In this documentary uploaded to YouTube, Judith Butler discusses her work and her childhood. Though the documentary is in French (with bits of German conversation), it primarily Butler speaking in English with French subtitles.
Butler was born in Cleveland, Ohio to a Jewish family. Her parents, Butler explains, were very engaged in politics and debate and owned a small set of movie theaters in the area. Butler reveals that her work in “Gender Trouble” is heavily influenced by her Jewish upbringing.
“I grew up with a generation of American Jews that understood assimilation meant conforming to certain gender norms that were presented in the Hollywood movies. So my grandmother slowly but surely became Helen Hays. And my mother slowly but surely became kind of Joan Crawford.”
“Maybe ‘Gender Trouble’ is actually a theory that emerges from my effort to make sense of how my family embodied those Hollywood norms,” Butler muses, “and also how they didn’t.”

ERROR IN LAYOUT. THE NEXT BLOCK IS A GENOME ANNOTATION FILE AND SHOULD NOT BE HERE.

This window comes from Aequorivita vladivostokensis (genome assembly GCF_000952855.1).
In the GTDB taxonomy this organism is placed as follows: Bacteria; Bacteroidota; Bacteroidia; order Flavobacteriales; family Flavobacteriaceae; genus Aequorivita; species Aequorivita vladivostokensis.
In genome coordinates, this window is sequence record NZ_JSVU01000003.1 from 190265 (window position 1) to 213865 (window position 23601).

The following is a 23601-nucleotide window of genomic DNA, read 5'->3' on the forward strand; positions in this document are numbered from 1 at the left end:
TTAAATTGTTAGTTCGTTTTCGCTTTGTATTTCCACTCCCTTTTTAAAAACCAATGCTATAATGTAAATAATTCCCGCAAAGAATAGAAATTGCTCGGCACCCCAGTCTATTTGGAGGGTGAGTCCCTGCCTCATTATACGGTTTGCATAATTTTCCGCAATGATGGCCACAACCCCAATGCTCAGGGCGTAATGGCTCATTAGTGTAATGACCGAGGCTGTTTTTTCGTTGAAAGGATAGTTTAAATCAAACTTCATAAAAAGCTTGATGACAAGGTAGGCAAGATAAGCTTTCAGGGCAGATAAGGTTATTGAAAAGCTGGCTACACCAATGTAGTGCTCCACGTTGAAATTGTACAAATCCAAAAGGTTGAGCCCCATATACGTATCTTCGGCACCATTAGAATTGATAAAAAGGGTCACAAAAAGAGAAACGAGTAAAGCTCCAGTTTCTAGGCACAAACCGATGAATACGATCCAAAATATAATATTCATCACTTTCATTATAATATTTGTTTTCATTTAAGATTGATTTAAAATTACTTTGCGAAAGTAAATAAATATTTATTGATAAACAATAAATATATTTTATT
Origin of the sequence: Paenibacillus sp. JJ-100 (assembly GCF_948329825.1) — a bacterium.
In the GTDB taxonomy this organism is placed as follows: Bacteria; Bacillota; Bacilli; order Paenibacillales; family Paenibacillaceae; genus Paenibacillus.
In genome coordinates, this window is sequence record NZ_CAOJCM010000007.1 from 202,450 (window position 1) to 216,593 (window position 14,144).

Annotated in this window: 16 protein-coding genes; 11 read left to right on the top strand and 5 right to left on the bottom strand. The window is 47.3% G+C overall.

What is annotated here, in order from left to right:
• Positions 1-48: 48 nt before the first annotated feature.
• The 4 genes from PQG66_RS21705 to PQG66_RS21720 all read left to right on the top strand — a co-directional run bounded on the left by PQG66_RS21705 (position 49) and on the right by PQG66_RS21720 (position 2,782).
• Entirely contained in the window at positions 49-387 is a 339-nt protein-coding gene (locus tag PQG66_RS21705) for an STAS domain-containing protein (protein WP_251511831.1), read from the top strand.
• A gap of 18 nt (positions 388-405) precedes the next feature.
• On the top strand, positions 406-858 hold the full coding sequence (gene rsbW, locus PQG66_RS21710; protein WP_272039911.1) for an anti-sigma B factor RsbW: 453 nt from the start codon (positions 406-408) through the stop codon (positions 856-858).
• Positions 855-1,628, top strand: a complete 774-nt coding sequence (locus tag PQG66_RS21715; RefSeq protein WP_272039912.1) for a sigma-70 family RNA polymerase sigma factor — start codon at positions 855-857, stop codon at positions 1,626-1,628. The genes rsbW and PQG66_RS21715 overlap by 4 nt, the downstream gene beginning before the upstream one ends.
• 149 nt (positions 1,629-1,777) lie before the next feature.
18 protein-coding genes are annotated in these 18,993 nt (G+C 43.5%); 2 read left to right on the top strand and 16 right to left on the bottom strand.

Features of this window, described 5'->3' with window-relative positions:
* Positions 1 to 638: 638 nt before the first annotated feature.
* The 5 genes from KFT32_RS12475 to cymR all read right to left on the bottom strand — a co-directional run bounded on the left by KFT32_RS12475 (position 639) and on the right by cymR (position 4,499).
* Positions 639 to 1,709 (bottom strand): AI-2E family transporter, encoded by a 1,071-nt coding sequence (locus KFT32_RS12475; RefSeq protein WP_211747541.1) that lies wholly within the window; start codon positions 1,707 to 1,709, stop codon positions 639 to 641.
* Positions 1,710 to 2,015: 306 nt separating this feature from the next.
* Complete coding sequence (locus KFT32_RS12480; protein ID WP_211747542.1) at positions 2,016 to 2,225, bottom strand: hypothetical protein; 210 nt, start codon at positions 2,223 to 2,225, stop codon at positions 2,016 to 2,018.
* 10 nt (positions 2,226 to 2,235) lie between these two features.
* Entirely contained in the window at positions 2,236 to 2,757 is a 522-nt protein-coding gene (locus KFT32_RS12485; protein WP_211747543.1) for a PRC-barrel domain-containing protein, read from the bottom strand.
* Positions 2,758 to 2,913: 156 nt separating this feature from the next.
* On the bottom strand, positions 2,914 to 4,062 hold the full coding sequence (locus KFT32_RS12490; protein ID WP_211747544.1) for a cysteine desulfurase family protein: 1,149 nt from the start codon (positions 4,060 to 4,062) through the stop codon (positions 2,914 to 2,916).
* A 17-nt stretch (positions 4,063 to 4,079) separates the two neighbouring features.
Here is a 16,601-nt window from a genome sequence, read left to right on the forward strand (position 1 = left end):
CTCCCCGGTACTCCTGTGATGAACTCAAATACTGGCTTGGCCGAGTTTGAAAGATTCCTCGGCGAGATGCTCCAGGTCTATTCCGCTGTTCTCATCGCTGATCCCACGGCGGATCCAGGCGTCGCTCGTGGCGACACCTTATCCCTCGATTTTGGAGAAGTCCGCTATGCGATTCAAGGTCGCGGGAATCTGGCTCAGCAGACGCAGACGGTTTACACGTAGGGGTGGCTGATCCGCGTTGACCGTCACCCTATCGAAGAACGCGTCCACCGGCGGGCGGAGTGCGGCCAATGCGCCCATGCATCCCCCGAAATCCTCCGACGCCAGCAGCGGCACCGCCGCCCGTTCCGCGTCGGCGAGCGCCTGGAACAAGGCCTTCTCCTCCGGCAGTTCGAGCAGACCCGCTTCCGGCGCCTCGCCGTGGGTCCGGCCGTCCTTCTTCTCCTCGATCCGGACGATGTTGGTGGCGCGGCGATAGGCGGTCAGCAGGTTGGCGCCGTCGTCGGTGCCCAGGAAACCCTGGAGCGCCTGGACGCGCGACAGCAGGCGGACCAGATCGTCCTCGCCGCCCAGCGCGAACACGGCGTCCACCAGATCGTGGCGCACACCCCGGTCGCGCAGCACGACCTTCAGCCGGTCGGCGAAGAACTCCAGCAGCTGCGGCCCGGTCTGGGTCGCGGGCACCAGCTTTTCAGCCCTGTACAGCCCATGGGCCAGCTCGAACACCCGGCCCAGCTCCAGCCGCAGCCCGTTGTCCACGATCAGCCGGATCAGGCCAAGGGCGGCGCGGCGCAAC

Butler recounts that she was never very good in school, referring to herself as a problem child who would speak back at her elders and skip class. Her mother was warned by her school that she might one day become a criminal.
As a punishment, Butler was allowed to stay in her Hebrew school on the condition that she took private lessons with the rabbi.
“He asked me what I wanted to study,” Butler tells of their first meeting. “And he was very suspicious of me because I was this problem children. And I told him I wanted to know why Spinoza was excommunicated from the synagogue. I wanted to know whether German idealist philosophy was linked to the rise of Nazism, and I wanted to understand existential theology. And I was 14 years old.”
Watch the documentary below. It is broken up into 6 segments.